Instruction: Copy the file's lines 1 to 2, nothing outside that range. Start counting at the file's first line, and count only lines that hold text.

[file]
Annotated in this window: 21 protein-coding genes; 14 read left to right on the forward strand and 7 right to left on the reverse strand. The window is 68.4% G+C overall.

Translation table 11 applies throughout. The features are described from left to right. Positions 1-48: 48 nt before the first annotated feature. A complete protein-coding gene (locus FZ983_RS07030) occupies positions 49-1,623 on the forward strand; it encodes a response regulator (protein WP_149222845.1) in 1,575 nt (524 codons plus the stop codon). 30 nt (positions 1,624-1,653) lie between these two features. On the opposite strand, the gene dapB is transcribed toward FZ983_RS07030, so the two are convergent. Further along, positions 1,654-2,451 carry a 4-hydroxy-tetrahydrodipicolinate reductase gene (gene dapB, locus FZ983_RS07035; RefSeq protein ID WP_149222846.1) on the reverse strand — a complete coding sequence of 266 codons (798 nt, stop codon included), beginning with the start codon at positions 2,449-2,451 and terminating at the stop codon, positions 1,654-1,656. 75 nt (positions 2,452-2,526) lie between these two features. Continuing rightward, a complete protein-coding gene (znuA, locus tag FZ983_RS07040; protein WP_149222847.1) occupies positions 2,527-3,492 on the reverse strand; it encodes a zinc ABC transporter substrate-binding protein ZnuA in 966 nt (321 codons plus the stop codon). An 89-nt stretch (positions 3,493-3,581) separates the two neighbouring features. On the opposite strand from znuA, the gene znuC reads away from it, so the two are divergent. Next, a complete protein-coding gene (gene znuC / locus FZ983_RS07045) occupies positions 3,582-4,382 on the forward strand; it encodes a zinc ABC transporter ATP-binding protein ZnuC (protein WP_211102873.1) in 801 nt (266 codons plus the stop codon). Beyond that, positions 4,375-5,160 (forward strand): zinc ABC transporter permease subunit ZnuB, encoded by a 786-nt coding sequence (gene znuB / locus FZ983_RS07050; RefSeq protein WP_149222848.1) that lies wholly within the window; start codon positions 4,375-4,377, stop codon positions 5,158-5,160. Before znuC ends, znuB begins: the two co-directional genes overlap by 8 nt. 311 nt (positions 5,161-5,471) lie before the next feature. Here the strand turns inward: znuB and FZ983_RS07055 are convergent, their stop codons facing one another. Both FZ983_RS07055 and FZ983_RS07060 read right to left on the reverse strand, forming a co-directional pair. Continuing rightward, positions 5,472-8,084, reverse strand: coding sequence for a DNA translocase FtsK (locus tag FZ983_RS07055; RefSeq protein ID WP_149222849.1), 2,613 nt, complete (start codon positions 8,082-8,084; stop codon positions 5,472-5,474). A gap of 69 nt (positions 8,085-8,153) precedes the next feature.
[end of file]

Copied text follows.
Annotated in this window: 21 protein-coding genes; 14 read left to right on the forward strand and 7 right to left on the reverse strand. The window is 68.4% G+C overall.

Translation table 11 applies throughout. The features are described from left to right. Positions 1-48: 48 nt before the first annotated feature. A complete protein-coding gene (locus FZ983_RS07030) occupies positions 49-1,623 on the forward strand; it encodes a response regulator (protein WP_149222845.1) in 1,575 nt (524 codons plus the stop codon). 30 nt (positions 1,624-1,653) lie between these two features. On the opposite strand, the gene dapB is transcribed toward FZ983_RS07030, so the two are convergent. Further along, positions 1,654-2,451 carry a 4-hydroxy-tetrahydrodipicolinate reductase gene (gene dapB, locus FZ983_RS07035; RefSeq protein ID WP_149222846.1) on the reverse strand — a complete coding sequence of 266 codons (798 nt, stop codon included), beginning with the start codon at positions 2,449-2,451 and terminating at the stop codon, positions 1,654-1,656. 75 nt (positions 2,452-2,526) lie between these two features. Continuing rightward, a complete protein-coding gene (znuA, locus tag FZ983_RS07040; protein WP_149222847.1) occupies positions 2,527-3,492 on the reverse strand; it encodes a zinc ABC transporter substrate-binding protein ZnuA in 966 nt (321 codons plus the stop codon). An 89-nt stretch (positions 3,493-3,581) separates the two neighbouring features. On the opposite strand from znuA, the gene znuC reads away from it, so the two are divergent. Next, a complete protein-coding gene (gene znuC / locus FZ983_RS07045) occupies positions 3,582-4,382 on the forward strand; it encodes a zinc ABC transporter ATP-binding protein ZnuC (protein WP_211102873.1) in 801 nt (266 codons plus the stop codon). Beyond that, positions 4,375-5,160 (forward strand): zinc ABC transporter permease subunit ZnuB, encoded by a 786-nt coding sequence (gene znuB / locus FZ983_RS07050; RefSeq protein WP_149222848.1) that lies wholly within the window; start codon positions 4,375-4,377, stop codon positions 5,158-5,160. Before znuC ends, znuB begins: the two co-directional genes overlap by 8 nt. 311 nt (positions 5,161-5,471) lie before the next feature. Here the strand turns inward: znuB and FZ983_RS07055 are convergent, their stop codons facing one another. Both FZ983_RS07055 and FZ983_RS07060 read right to left on the reverse strand, forming a co-directional pair. Continuing rightward, positions 5,472-8,084, reverse strand: coding sequence for a DNA translocase FtsK (locus tag FZ983_RS07055; RefSeq protein ID WP_149222849.1), 2,613 nt, complete (start codon positions 8,082-8,084; stop codon positions 5,472-5,474). A gap of 69 nt (positions 8,085-8,153) precedes the next feature.